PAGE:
I have to admit that I have a love/hate relationship with the Likert Scale. I almost jumped with joy when our institutional research director sent me our old National Survey of Student Engagement (NSSE) data so I could attempt to measure the impact of service learning and deep learning from a conference presentation I heard at the IUPUI Assessment Conference. On top of my love for regression analytics, pivot tables, and Venn Diagrams, a deep enthrallment enters my brain when I get an Excel sheet full of 1s, 2s, 3s, 4s, and 5s, all representing different Likert responses. However, as the data comes to life, I have to wonder if we are really demonstrating student learning through these questions.
Throughout my undergraduate and graduate experience, never once in class have faculty asked if I “Strongly Agree, Agree, Disagree, or Strongly Disagree” that I understood the basics of servant-leadership philosophy. Instead, our faculty friends would ask something in the nature of “Describe the core principles of servant-leadership philosophy.” The open-ended wording of this question allows the participant to unpack all the knowledge that they can about the subject while the Likert-based version only allows the student to unpack what they think they might know. The purpose of an assessment question is not to measure satisfaction (95% of students reported having a positive experience) but to demonstrate the learning that takes place during the event (I learned xyz through this..).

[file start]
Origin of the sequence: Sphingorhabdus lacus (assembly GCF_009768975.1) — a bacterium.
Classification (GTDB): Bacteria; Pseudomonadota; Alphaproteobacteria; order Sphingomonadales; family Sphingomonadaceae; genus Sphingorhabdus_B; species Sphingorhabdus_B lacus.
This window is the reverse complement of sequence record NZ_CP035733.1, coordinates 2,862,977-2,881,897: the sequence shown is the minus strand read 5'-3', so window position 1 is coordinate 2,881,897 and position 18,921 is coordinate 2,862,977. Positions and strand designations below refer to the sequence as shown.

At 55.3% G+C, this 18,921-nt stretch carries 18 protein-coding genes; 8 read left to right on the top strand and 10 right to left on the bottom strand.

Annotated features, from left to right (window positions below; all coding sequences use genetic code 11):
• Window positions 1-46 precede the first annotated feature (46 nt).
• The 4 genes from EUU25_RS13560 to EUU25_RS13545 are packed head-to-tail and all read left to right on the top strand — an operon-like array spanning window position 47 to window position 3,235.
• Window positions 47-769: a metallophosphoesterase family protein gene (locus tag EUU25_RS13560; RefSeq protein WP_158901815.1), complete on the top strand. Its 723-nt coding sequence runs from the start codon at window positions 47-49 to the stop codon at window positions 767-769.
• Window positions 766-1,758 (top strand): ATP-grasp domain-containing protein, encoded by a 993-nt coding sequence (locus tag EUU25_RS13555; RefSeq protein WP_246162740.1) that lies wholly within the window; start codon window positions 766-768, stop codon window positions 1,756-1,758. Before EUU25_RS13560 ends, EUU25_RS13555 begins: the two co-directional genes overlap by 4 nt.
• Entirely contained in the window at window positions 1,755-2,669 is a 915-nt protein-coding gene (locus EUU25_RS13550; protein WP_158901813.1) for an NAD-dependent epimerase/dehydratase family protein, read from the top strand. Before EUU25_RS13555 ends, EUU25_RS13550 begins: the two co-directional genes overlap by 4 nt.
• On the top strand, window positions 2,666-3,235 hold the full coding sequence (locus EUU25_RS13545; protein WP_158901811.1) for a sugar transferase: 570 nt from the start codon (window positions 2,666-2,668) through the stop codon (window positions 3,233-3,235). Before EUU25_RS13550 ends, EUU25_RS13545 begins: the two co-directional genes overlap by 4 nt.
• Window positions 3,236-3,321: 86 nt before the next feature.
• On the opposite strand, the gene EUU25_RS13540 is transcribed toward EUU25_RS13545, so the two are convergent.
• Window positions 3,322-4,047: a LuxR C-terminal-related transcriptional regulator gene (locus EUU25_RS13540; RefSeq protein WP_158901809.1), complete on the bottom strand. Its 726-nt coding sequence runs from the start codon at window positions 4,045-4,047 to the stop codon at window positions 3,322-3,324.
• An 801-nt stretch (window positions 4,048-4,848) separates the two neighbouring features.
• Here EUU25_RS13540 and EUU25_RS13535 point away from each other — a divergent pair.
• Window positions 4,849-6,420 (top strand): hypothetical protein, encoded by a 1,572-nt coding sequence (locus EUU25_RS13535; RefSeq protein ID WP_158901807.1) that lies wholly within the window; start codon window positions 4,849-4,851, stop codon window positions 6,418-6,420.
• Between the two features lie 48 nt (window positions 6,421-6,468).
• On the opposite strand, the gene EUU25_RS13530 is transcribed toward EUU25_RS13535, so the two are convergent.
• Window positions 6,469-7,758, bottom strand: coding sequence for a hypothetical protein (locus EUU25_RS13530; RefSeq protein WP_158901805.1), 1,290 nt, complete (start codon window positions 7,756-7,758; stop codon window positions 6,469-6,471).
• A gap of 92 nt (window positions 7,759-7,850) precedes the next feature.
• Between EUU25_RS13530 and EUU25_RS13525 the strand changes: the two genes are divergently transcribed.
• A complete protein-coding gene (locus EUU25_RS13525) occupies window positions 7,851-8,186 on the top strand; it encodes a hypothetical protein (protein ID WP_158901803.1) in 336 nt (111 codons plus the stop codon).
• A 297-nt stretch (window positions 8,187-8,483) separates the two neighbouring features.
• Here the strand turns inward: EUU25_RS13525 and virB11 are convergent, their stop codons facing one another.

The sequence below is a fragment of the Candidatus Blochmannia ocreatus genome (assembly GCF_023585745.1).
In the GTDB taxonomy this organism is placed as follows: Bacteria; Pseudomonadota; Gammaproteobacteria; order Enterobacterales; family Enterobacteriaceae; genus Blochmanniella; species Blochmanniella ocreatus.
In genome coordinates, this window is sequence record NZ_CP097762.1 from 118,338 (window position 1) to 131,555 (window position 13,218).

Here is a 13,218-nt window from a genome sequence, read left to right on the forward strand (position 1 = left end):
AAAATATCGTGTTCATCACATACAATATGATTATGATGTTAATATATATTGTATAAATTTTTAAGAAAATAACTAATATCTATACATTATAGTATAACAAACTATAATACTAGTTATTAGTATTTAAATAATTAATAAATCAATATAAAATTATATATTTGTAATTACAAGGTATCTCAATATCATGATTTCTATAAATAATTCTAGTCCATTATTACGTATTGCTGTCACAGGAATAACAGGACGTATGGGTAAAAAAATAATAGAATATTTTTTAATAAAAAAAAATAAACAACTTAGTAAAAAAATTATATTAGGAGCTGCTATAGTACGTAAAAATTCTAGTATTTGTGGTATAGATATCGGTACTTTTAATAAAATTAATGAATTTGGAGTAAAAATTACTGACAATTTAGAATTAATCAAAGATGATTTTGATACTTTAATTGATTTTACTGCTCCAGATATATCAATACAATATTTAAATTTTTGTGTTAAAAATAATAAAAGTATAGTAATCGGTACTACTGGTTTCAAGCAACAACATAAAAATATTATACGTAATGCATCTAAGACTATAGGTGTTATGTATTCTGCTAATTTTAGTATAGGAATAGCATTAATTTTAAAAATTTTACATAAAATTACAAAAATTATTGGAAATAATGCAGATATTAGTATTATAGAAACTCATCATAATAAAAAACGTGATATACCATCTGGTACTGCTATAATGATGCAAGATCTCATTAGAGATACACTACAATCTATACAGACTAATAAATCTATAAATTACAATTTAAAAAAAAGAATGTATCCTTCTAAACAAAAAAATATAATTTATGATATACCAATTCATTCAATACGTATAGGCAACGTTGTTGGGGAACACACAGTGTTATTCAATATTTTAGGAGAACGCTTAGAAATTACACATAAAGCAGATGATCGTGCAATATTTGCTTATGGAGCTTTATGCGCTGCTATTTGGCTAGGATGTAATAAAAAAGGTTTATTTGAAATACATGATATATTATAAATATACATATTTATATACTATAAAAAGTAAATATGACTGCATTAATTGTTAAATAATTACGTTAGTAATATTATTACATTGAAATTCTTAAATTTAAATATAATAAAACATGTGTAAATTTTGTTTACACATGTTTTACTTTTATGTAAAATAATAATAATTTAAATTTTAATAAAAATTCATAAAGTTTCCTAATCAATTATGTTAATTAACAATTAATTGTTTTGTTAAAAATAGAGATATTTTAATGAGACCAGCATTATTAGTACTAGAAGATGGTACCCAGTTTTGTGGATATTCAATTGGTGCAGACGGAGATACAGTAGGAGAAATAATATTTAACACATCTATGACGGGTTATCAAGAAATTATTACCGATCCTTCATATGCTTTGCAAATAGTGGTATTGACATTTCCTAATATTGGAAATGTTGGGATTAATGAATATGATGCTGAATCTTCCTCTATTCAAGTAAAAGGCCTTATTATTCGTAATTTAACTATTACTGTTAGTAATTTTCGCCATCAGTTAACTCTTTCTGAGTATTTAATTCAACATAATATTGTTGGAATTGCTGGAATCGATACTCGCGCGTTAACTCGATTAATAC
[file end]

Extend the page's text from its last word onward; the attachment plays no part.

So what do we have to do? Ask open-ended questions that are connected to your student learning outcomes. If the information is not relevant to your program or your center’s learning outcome, do not ask it! While its much easier to score 1s and 3s on an Excel sheet than identifying themes in essays, you will have access to better data and be doing more authentic driven assessment.
While we’re at it, let’s also drop the pre-test and post-test. Growth in knowledge should be expected after completing any structured activity where content is given. On top of the tendency for people to self-report at higher rates of knowledge than they actually have, I’m just not convinced this is our best opportunity for data. Instead of the pre-test and post-test, perhaps we should implement writing prompts immediately after an event and another a month later to see how knowledge was gained and retained. Further, what if we use a retrospective method that asks immediately what we learned but also at the same time asks us to reflect back and rate our knowledge prior to the event?
Finally, this work is not easy. I’m far from an expert, and I try to purchase as many books and attend as many conferences and webinars as possible on the subject of student affairs assessment. I think if you really think out learning outcomes and develop some solid open-ended questions, you will begin the journey of seeing and gathering all the amazing stories of our students learning.
Want to learn more? Check out my Slideshare below…
This post is part of our #SAassess series on the importance of assessment in student affairs as a state of mind. A variety of knowledgeable and relatable perspectives will be portrayed throughout the month of November. We hope you will gain inspiring insights and take time to reflect on how you make meaning of your data collection and assessment practices. For more information, check out the intro post by Kim Irland. Be sure to read the other posts in this series too!
> BONUS <
Podcast With Kedrick Nicholas on Assessment of Student Programming